Be Your Own Home Stager
The phrase “Dress for Success” has a different meaning in real estate than it does in other businesses. You know that before you put your home on the market, it’s important to clean it thoroughly, get rid of clutter, and make minor repairs. But these days, in order to sell your home in the shortest amount of time and for the best price, that’s not going far enough. The next step is home staging.
What is home staging?
Home staging is literally setting a scene and creating a mood – transforming an ordinary house into an attractive, welcoming home that any potential buyer might envision himself living in. The key is universal appeal.
Secrets of home staging
Home staging doesn’t mean erasing all evidence of the people living in the house, but it’s important to remember that how you live in your home and how you sell your home are two very different things.
Differences show up in the number and type of things on display, the size of furniture and how it’s arranged, and in the general state of cleanliness and tidiness. This is one situation where “good enough” probably isn’t! A perfectly staged home is going to resemble more a suite in a 4-star hotel – before a guest unpacks! – than the homes most of us grew up in or currently live in. With that in mind, here are a few things to know about home staging.
Update. The simplest and least costly upgrades, besides paint, include light fixtures, taps and faucets, door and cabinet hardware, switches and switch plates, and drapery and window treatments.
Neutralize. Neutral colors for walls and floor coverings are best. People must be able to visualize themselves and their own possessions in the home so the decorating must serve only as a backdrop. Neutralize also means keeping things generic: “middle-of-the-road” décor, furnishings and accessories.
Clean. Really, really clean; mother-in-law clean; brand-new-home clean….!
Edit. People must be able to see the space, not the stuff in the space. Corners must be visible, rooms must appear to be open and airy, closets need to look spacious and unfilled, and so on. This may mean that typical home sellers have to dispose of or pack up for off-site storage 30% to 80% of their possessions. For example, your kitchen counter should be as close to cleared off as you can make it, with maybe just a coffee maker and toaster to suggest its functionality. In the bathroom, remove all personal care items, cosmetics and the like from the counter, leaving perhaps just a fresh container of liquid soap next to the sink. And so on. Tip: Take a photo of a room in your house. Chances are the “too much” factor will be more evident in a picture.
Depersonalize. Small numbers of family photos, personal memorabilia and items connected to hobbies are fine. What isn’t fine is anything that detracts from a potential buyer seeing himself in the space. People don’t want to look at your toothbrush or razor in the bathroom, dirty dishes in the kitchen sink, or piles of clothing on the laundry room floor, for example. In other words, the place must not look used.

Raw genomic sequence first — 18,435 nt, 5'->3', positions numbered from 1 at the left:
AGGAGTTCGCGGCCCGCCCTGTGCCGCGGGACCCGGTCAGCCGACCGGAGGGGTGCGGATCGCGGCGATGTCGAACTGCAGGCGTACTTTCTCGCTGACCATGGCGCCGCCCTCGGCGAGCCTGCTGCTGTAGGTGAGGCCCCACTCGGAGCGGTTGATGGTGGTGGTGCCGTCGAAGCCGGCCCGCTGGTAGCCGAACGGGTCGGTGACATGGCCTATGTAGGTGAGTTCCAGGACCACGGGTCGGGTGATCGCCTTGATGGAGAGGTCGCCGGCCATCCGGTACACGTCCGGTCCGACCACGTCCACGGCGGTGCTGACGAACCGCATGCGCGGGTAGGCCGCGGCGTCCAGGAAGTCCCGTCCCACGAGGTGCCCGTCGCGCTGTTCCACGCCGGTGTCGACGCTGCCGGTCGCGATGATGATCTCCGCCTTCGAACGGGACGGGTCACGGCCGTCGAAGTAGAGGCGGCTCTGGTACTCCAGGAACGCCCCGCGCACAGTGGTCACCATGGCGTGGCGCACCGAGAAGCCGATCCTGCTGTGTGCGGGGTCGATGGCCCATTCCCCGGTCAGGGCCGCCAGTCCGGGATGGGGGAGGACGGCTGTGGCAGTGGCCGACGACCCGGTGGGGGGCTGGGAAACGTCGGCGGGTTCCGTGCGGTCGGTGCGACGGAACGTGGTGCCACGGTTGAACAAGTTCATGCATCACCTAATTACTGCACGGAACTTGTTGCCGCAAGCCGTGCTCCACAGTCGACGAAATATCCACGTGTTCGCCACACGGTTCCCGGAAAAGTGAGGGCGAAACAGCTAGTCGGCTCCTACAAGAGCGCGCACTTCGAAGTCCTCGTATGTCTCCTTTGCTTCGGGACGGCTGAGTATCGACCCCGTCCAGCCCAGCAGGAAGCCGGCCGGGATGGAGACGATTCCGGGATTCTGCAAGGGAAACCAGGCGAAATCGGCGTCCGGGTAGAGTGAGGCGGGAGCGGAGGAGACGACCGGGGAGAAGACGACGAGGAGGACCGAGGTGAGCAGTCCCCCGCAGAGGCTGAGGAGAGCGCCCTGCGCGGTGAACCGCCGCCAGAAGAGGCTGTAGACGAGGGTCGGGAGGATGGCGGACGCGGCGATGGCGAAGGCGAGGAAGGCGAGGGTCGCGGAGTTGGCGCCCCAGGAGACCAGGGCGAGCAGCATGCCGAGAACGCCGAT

Tidy. Whatever items are left after possessions have been edited need to be arranged as neatly as possible. This means not only things readily visible but also everything in closets, drawers, cabinets and other storage spaces in every area of the house, including the garage and outdoors. As always, the point is to make spaces appear as roomy and functional as possible.
Sense it. I’ve heard that 75% of the buyer’s decision is affected by the first 5 seconds through the front door. Sight and smell are going to be the most important senses in that first impression, and their impact is instantaneous. Never underestimate the effect of the sight and smell of fresh flowers!
Light it. Remember that home staging is about creating a mood. Warm and bright will sell your home.
Suggest. Of all the “secrets” of home staging, this is the most important. Suggest a feeling of hominess and coziness by arranging a few pieces of furniture, such as a pair of modest loveseats and a couple of smallish tables and lamps, in an appealing vignette which will make the buyer want to be a part of it. Add some accessories such as colorful cushions, a throw in a soft fabric, a couple of classic books or a tea service or a potted plant on a side table with a lamp turned on. Keep the number and size of items small to trick the eye into maximizing the proportions of the room. The phrase “less is more” is the very essence of home staging, employing subtlety, simplicity, refinement and classic design. Everything in a space is there to highlight the best features of the space. Tip: Visit a store like Ikea and study the room vignettes. These are perfect examples of home staging.
Accessorize. Besides basic furniture appropriate to a given room, professional home stagers add a variety of accessories to hint at feelings or activities associated with that space. For example:
- in the kitchen: a large bowl of fresh, colorful fruit; an open cookbook; a new matched set of tea towels and oven mitts
- in the bathroom: new clean towels tied with ribbons on the side of the tub; a spa basket of scented soaps and lotions on the counter; a small tray of scented candles
- in the bedroom: new bedcovering and extra pillows; a simple swag of fabric draped above the windows; a small ottoman with an afghan throw; small bedside tables with lamps turned on
- in the living room: mirrors; potted plants or silk flowers; area and throw rugs; a display of unusual knickknacks in a grouping of 1, 3 or 5 items
- on the patio or deck: a small patio table and a pair of chairs, with perhaps a potted plant on the table, to suggest a conversational grouping
While all of this may seem like a lot of work, most sellers who take the trouble to stage their homes really do see a better price within a shorter time frame.